And follow-up good news. There will be a journal publication coming out from the symposium that has been sent to the press and is in print.

Monday, November 9, 2009

Birthday Celebrations in Uruguay

This past Saturday was my birthday, and I have to admit that it was perhaps one of the most fun ones I have ever had. Thank you to all of you who made it super special!

From facebook messages, emails, texts, presents, dinner, dancing, and dessert, it was a weekend to remember!

Beso muy grande a todos!!

Saturday, November 7, 2009

Sifting through the Trash

It's not unusual to hear the clip clop of horse hooves below from our living room window. Some of the poorest people of Montevideo (who likely live in the suburbs) go around from garbage bin to garbage bin searching for trash to collect.

Sometimes it's men collecting garbage. Sometimes it's women. Sometimes it's teenagers. And sometimes it's children. I think it's heartbreaking to see a 5 year old child riding in a wagon, waiting for his big brother to finish diving in the big green dumpster nearby. What kind of future will these children have?

The quantity of horse drawn garbage collectors is surprisingly high for a modern day capital city. Haggard horses pulling rotting wooden carts trot by while cars zoom past them on 4 lane highways. They seem strangely out of place, yet many low income families have resorted to scavenging for trash as a primary source of income.

On the brighter side of things (if there is a brighter side), these trash-sifters take care of most of the city's recycling. For example, we don't have a means to recycle near our house, so we put all of our empty plastic containers in a seperate bag for garbage sorters to come through and collect them with greater ease. We feel this is the most likely way that our shampoo bottles and coca cola liters will get resold and reused. They provide an important public service in this regard.

The situation for the trash sifters isn't always completely bad (not to diminish the real hardships that come hand in hand with poverty). One of the most absurd things I've seen thus far is a man driving his horse and cart piled full of refuse while talking on his cell phone. His cell phone! The irony is striking.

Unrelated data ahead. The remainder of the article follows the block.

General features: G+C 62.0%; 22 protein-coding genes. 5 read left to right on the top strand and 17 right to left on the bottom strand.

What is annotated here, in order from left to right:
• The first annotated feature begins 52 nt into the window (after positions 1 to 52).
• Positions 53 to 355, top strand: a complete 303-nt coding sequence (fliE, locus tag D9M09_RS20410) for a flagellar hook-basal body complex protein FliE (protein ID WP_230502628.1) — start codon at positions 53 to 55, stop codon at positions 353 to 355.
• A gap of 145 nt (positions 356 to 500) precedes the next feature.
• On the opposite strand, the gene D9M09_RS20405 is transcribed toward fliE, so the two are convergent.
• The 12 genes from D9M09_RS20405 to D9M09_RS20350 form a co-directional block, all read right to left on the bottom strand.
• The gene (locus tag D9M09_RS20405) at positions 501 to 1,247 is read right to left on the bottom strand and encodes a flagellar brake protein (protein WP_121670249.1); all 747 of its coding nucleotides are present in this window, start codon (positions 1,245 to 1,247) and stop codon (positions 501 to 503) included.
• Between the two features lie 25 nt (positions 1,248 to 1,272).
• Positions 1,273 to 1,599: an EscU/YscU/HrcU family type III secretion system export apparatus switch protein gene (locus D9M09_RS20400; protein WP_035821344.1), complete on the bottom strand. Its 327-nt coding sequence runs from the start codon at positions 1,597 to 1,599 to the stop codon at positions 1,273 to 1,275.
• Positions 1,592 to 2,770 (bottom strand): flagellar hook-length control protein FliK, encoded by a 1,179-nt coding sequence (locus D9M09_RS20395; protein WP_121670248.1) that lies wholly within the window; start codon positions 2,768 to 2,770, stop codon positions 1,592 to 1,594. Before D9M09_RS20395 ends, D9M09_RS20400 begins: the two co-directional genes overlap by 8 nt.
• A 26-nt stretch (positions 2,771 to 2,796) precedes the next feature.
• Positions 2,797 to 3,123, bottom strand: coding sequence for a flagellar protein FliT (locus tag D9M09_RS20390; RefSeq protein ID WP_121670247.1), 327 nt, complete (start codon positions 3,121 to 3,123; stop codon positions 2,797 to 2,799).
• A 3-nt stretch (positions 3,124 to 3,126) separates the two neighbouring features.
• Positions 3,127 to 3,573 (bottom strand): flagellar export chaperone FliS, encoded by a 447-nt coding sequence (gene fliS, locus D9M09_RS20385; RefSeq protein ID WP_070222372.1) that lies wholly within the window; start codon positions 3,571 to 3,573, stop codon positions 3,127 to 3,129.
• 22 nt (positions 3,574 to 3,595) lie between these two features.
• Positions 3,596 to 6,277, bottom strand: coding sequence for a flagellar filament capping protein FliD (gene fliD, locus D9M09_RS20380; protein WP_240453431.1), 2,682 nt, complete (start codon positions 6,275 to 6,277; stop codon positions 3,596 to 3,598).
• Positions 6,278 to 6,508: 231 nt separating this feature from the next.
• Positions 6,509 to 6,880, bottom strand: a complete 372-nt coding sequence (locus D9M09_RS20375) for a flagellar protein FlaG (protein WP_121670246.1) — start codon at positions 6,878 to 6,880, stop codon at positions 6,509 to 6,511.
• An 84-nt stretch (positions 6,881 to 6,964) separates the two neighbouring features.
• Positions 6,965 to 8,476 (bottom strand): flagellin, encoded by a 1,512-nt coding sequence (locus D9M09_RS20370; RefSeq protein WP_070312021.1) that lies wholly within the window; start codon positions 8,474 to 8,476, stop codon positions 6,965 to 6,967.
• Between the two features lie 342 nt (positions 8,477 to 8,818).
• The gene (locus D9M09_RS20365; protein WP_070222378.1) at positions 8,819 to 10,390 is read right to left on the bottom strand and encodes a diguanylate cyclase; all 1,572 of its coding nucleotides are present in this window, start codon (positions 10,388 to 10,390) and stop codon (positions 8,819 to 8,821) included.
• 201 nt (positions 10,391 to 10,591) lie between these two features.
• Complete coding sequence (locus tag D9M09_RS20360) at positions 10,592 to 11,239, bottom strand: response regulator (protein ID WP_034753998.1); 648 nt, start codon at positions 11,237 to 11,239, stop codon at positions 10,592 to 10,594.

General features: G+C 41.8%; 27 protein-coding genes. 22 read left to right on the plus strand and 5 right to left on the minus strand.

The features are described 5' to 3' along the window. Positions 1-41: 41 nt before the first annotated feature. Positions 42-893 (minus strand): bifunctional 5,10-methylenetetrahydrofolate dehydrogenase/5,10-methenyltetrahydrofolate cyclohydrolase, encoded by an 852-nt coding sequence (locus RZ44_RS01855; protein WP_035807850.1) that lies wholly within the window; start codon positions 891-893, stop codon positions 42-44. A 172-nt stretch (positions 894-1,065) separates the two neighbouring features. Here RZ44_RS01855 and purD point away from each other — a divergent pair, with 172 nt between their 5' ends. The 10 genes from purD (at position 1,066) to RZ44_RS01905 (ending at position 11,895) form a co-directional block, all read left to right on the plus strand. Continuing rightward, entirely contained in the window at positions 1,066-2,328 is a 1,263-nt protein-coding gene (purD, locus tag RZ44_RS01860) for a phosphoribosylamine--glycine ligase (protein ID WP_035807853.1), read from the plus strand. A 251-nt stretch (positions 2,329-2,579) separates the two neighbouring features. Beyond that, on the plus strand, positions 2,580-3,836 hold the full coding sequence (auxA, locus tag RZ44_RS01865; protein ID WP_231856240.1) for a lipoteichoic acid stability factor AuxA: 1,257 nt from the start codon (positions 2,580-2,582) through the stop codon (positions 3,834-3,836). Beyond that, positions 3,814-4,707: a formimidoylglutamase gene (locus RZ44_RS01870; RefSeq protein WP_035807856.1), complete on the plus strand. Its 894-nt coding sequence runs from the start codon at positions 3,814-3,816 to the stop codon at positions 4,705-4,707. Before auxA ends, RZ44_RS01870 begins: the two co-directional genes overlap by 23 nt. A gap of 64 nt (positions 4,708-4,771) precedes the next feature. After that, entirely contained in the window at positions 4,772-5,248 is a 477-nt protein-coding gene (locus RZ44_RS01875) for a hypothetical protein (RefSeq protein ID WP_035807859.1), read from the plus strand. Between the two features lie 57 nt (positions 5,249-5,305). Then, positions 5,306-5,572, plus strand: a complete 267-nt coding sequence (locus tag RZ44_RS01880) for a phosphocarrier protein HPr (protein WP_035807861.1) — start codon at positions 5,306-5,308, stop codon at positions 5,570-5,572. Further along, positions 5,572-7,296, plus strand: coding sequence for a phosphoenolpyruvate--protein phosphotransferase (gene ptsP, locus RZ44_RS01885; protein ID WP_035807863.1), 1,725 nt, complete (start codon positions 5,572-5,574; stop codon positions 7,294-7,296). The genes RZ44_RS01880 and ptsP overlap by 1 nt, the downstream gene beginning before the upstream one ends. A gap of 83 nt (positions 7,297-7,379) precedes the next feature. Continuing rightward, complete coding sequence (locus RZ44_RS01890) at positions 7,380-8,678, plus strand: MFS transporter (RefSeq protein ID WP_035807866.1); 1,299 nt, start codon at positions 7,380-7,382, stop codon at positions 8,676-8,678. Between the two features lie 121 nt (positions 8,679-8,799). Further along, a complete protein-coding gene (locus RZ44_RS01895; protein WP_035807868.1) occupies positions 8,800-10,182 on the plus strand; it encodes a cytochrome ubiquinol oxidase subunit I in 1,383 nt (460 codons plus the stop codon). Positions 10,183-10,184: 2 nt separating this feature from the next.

Monday, November 2, 2009

Colonia, Uruguay

Colonia is a beautiful town in western Uruguay, just across the river from Buenos Aires, so there are a lot of tourists who visit this slice of history. My aunt and I hopped on a bus from Tres Cruces right to the terminal in Colonia without any problem whatsoever. When we arrived at our destination, found the tourist office, grabbed a map, and started touring around.

Colonia del Sacramento, as it is officially called, was a Portuguese settlement as evidence by the old houses and cobblestone streets in the historic district. The streets are well preserved and very peaceful. Colonia was declared UNESCO heritage site in 1995 to keep it that way.

As with almost all Uruguayan towns (in general) I recommend you climb up the lighthouse to get a nice view of the whole city. Beside roaming the streets and checking out the museums there are also an abundance of great places to eat and shop for crafts. Colonia is great place to visit.

Dia de los Muertos

Another federal holiday in Uruguay! Today is Dia de los Muertos, or Day of the Dead. The idea is to spend the day being respectful and honoring those who have passed away. The Uruguayans I've spoken to said they don't really take the day too seriously. It is more a day of relaxing without work.

They also said they don't really celebrate Halloween which was this weekend too, but I definitely saw some children out trick-or-treating...unless those skeletons and ghosts weren't really children in costumes. Hmmmm. For Halloween I attempted to have a little party for the teachers in my conversation class, but the only thing that turned out scary was my cooking.